So here I am, unemployed, waiting for an unemployment check to arrive, if it ever does, prowling every job board I can find, filling out applications, trying not to think about the state of our finances, and letting the boredom creep in, while trying not to panic.
I do know I need to use this time as a gift to me. Any of you who have followed my blog have read of how I tend to burn my candle from both ends, that I’ve been plagued with pesky issues of fatigue, insomnia, my less then stellar stress management skills and how my asthma, which is worsened with stress and fatigue have just made things a whole passel full of “fun”. It’s getting used to the downtime, the lack of 30,000 things on my agenda, the rapid fire thought processing, the actual having time to get all those little projects I’ve put off done. Suddenly the fire in my go, go, go has gone slow, slow, slow, and I risk becoming a slug.
Last week, my first week as an “I have no job” person, I spent in a teary-eyed funk. I didn’t realize how worn out I was emotionally and physically. This week is better, and I am trying to find something productive to do daily, like organize neglected cabinets. I am thankful for the support of friends and family and my wonderful husband, who encourages me daily.
So what do I do with myself, now that I have more than enough time on my hands? Well I am, filling out job apps, doing a bit more writing, organizing things for the pending book I hope to complete this year, farting around on the internet, keeping my house in a clean state, cooking dinner , and trying not to eat that bag of chips I know is on the top of my fridge. The felines in residence are delighted at my constant presence, and one is usually napping on my mouse pad, begging for a head rub, or generally being underfoot. I know in a short while (hopefully real short) I will look back on this time of idleness and be wistful of this time with so much time and so little to do.
One thing I know I will gain out of it is an even deeper respect for those who have gone through exactly what I am going through. It’s tough knowing you have skills, and not being able to find someone willing to utilize them. Its rather scary going through the waiting period to find out whether you will get or get rejected for that unemployment check that is barely enough to cover gas and groceries. It’s a frustrating, especially when one is a person used to being on the go to suddenly find oneself at a stop. It is rather scary, knowing that the timeline for all of this transition is completely unknown.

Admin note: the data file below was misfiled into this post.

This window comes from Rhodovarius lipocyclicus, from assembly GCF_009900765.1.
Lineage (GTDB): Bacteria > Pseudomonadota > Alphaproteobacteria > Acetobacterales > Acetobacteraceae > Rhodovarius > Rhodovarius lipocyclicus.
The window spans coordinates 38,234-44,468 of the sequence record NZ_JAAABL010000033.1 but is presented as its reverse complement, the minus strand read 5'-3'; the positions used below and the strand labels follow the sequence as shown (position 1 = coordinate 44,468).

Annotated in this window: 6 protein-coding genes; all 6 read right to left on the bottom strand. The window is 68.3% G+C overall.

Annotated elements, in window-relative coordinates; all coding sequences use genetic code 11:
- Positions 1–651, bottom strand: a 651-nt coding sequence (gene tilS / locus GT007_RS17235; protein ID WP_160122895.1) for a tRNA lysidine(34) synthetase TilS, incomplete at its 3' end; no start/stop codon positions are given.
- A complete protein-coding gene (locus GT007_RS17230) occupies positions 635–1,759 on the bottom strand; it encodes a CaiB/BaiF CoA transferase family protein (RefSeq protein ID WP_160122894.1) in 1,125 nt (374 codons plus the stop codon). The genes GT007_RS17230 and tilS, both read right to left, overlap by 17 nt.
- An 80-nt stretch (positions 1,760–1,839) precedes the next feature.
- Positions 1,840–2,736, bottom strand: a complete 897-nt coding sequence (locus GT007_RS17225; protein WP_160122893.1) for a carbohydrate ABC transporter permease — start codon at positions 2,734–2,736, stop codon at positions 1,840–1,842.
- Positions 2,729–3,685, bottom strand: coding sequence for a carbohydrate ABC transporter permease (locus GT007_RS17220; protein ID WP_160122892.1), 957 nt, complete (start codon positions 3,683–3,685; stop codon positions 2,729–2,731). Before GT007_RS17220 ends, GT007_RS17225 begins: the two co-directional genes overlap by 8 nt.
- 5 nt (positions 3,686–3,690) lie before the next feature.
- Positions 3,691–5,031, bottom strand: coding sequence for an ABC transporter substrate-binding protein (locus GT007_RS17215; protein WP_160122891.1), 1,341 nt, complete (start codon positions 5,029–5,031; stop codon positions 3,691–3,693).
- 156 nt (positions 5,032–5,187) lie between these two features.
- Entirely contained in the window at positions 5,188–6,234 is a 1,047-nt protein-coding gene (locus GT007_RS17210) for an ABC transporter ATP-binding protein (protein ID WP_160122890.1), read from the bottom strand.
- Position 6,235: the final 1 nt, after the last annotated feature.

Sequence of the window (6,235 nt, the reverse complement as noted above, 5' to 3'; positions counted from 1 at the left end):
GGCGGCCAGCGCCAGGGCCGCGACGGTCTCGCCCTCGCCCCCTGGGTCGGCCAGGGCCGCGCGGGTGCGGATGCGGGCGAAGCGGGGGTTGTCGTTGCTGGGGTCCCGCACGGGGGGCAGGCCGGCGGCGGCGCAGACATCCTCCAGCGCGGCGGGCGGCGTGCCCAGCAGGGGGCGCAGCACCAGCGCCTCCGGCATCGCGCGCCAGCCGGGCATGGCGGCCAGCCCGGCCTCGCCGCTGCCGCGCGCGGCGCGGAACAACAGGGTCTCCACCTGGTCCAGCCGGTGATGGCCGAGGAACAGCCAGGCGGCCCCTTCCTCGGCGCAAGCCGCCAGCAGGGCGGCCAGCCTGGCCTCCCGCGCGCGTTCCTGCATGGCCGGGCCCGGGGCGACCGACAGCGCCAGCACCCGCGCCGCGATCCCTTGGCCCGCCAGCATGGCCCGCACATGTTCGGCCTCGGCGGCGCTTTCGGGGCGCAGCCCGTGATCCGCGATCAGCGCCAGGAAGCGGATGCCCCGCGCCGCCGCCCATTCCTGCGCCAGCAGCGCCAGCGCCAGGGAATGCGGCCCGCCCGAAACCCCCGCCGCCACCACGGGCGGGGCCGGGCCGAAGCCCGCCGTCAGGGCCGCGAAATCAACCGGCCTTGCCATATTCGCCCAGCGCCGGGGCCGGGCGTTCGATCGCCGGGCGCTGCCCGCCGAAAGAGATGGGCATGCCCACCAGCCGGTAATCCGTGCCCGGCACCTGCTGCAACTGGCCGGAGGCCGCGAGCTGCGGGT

Oddly I am used to emotional rollercoasters. I shouldn’t be, but my life has hardly been one found in your Lazy River Ride scenario. After the initial emotional thrill ride, this latest entry into the story of my life has put me though, I find myself on that slow ride. To take the time to truly reflect, to honestly get the rest my mind and body needs is actually a good thing. My body feels the toll. Its been trying to tell me, I’ve just tried to avoid it, until now. My body quickly recognized the shift in “Sylvie activity”, and finally got my attention. I am making myself appreciate the slower time, despite craving my usual hummingbird level of activity. I’ve put it off way to long.
I know that we’ll survive; we will just have to be much more frugal for a while. I know that this too shall pass, but patience is not exactly a virtue of mine, so enforced waiting provides the perfect lesson for me to learn…again. Maybe this time the lesson will stick.